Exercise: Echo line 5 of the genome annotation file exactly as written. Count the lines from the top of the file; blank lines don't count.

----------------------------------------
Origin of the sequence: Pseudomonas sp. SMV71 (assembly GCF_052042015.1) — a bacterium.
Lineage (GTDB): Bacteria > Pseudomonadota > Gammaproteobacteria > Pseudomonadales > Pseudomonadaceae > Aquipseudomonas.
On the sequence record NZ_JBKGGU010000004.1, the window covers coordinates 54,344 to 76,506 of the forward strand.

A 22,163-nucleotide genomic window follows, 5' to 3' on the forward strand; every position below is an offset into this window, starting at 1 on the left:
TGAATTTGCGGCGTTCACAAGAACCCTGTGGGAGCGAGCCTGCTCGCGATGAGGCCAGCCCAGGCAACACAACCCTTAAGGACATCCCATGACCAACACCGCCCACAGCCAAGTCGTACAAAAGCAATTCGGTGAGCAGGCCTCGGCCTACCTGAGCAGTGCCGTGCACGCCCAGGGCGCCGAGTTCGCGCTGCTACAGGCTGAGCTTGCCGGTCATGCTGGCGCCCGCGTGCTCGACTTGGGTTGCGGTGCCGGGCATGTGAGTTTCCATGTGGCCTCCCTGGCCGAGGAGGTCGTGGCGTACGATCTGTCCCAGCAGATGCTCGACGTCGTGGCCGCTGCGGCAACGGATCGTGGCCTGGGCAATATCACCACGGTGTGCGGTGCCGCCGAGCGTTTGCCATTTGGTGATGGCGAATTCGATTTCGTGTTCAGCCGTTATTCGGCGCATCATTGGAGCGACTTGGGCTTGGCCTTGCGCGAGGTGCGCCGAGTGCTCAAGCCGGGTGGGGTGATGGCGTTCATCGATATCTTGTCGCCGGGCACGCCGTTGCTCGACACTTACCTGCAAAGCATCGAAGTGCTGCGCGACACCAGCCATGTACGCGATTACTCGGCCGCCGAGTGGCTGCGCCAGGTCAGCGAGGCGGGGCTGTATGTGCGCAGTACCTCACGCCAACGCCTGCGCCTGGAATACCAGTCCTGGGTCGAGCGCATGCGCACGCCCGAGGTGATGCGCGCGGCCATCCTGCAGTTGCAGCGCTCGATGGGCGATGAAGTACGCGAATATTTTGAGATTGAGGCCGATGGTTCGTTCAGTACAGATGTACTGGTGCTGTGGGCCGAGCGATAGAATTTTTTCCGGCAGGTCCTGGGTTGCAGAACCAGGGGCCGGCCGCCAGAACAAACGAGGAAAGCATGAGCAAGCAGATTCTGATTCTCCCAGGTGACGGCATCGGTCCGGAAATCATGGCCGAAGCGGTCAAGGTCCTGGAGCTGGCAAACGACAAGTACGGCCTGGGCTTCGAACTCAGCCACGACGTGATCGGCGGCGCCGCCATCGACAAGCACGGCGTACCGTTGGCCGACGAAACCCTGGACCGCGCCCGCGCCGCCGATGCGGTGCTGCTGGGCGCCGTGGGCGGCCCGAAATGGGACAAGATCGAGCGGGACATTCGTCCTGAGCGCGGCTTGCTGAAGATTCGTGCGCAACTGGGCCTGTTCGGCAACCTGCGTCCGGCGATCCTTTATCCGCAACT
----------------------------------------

TGAATTTGCGGCGTTCACAAGAACCCTGTGGGAGCGAGCCTGCTCGCGATGAGGCCAGCCCAGGCAACACAACCCTTAAGGACATCCCATGACCAACACCGCCCACAGCCAAGTCGTACAAAAGCAATTCGGTGAGCAGGCCTCGGCCTACCTGAGCAGTGCCGTGCACGCCCAGGGCGCCGAGTTCGCGCTGCTACAGGCTGAGCTTGCCGGTCATGCTGGCGCCCGCGTGCTCGACTTGGGTTGCGGTGCCGGGCATGTGAGTTTCCATGTGGCCTCCCTGGCCGAGGAGGTCGTGGCGTACGATCTGTCCCAGCAGATGCTCGACGTCGTGGCCGCTGCGGCAACGGATCGTGGCCTGGGCAATATCACCACGGTGTGCGGTGCCGCCGAGCGTTTGCCATTTGGTGATGGCGAATTCGATTTCGTGTTCAGCCGTTATTCGGCGCATCATTGGAGCGACTTGGGCTTGGCCTTGCGCGAGGTGCGCCGAGTGCTCAAGCCGGGTGGGGTGATGGCGTTCATCGATATCTTGTCGCCGGGCACGCCGTTGCTCGACACTTACCTGCAAAGCATCGAAGTGCTGCGCGACACCAGCCATGTACGCGATTACTCGGCCGCCGAGTGGCTGCGCCAGGTCAGCGAGGCGGGGCTGTATGTGCGCAGTACCTCACGCCAACGCCTGCGCCTGGAATACCAGTCCTGGGTCGAGCGCATGCGCACGCCCGAGGTGATGCGCGCGGCCATCCTGCAGTTGCAGCGCTCGATGGGCGATGAAGTACGCGAATATTTTGAGATTGAGGCCGATGGTTCGTTCAGTACAGATGTACTGGTGCTGTGGGCCGAGCGATAGAATTTTTTCCGGCAGGTCCTGGGTTGCAGAACCAGGGGCCGGCCGCCAGAACAAACGAGGAAAGCATGAGCAAGCAGATTCTGATTCTCCCAGGTGACGGCATCGGTCCGGAAATCATGGCCGAAGCGGTCAAGGTCCTGGAGCTGGCAAACGACAAGTACGGCCTGGGCTTCGAACTCAGCCACGACGTGATCGGCGGCGCCGCCATCGACAAGCACGGCGTACCGTTGGCCGACGAAACCCTGGACCGCGCCCGCGCCGCCGATGCGGTGCTGCTGGGCGCCGTGGGCGGCCCGAAATGGGACAAGATCGAGCGGGACATTCGTCCTGAGCGCGGCTTGCTGAAGATTCGTGCGCAACTGGGCCTGTTCGGCAACCTGCGTCCGGCGATCCTTTATCCGCAACT